Verse 17-18. The people of God cannot die, because the praise of God would die with them, which would be impossible. E. W. Hengstenberg.
Verse 17-18. It is not to be overlooked that there do occur, in certain Psalms, words which have the appearance of excluding the hope of eternal life ( Psalms 6:5 30:9 88:10,12 89:47 115:17)... Yet it is a very significant fact, that in all the Psalms in question, there is an earnest solicitude expressed for the glory of God. If death is deprecated, it is in order that the Lord may not lose the glory, nor his church the services which a life prolonged might furnish. This is well exemplified in the hundred and fifteenth, which I the rather cite because, being the sole exception to the rule, that the dark views of death are found in Psalms of contrition and deep sorrow; it is the only Psalm to which the preceding observations are inapplicable. It is a tranquil hymn of praise.
- It is not the dead who praise Jah: Neither any that go down into silence. 18. But WE will bless Jah, From this time forth and for evermore. Hallelujah!
The Psalm thus closed, was one of the Songs of the Second Temple.
What we hear in it is the voice of the church, rather than of an individual soul. And this may assist us in perceiving its entire harmony with faith in the heavenly glory. It much concerns the honour of God that there be continued, on the earth, a visible church, in which his name may be recorded from generation to generation. That is a work which cannot be performed by the dead. Since, therefore, the uppermost desire of the church ought ever to be that God's name may be hallowed, his kingdom advanced, and his will done in the earth; it is her duty to pray for continued subsistence here, on the earth, to witness for God. And it is to be carefully observed, that not only in this passage, but in all the parallel texts in which the Psalmists seem to speak doubtfully or disparagingly of the state of the departed, it is in connection with the interest of God's cause on the earth. The thought that is uppermost in their hearts is, that "in death there is no commemoration" of God -- no recording of his name for the salvation of men. This single circumstance might, I think, suffice to put the reader on his guard against a precipitate fastening on them of a meaning which would exclude the hope of eternal life. It goes far to show that what the Psalmist deprecates, is not death simply considered, but premature death. Their prayer is, "O my God, take me not away in the midst of my days." Psalms 102:24 . And I do not hesitate to say that there are men so placed in stations of eminent usefulness, that it is their duty to make the prayer their own. William Binnie.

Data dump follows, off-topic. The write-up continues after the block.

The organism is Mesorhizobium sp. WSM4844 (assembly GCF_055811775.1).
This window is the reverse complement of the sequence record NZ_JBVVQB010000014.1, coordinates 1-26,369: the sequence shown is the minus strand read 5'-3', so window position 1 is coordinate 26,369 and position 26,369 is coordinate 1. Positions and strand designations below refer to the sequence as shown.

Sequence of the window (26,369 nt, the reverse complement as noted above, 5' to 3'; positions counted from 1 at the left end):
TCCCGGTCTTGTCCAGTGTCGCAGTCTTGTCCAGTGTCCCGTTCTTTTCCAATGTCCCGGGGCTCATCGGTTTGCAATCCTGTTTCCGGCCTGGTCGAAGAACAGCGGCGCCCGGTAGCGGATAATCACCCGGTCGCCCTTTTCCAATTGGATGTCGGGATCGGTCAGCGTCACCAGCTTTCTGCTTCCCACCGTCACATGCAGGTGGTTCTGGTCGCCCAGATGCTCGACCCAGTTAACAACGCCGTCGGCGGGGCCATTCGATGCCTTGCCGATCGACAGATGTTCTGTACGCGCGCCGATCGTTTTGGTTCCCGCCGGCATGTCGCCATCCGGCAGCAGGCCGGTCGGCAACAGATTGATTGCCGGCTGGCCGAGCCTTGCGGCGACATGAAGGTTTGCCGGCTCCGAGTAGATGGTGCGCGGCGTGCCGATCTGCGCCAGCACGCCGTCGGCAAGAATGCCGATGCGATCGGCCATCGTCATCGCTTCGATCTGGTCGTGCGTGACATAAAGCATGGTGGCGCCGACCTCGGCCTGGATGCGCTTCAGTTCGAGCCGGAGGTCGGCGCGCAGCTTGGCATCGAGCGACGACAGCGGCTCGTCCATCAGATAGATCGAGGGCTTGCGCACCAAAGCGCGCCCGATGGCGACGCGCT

HINTS FOR PASTORS AND LAYPERSONS
- Missing voices -- "The dead praise not."
- Their stimulus upon ourselves -- "But we."
- Their cry to others -- "Praise ye the Lord." Let us make up for the silent voices.
- They who do not praise God here will not praise him hereafter. No reprieve therefore from punishment.
- They who praise God in this life will praise him for evermore. Hallelujah for this. "Praise the Lord." G.R.
Verse 17-18. A new year's sermon.
- A mournful memory -- "the dead."
- A happy resolve -- "but we will bless the Lord."
- An appropriate commencement -- "from this time forth."
- An everlasting continuance -- "and for evermore."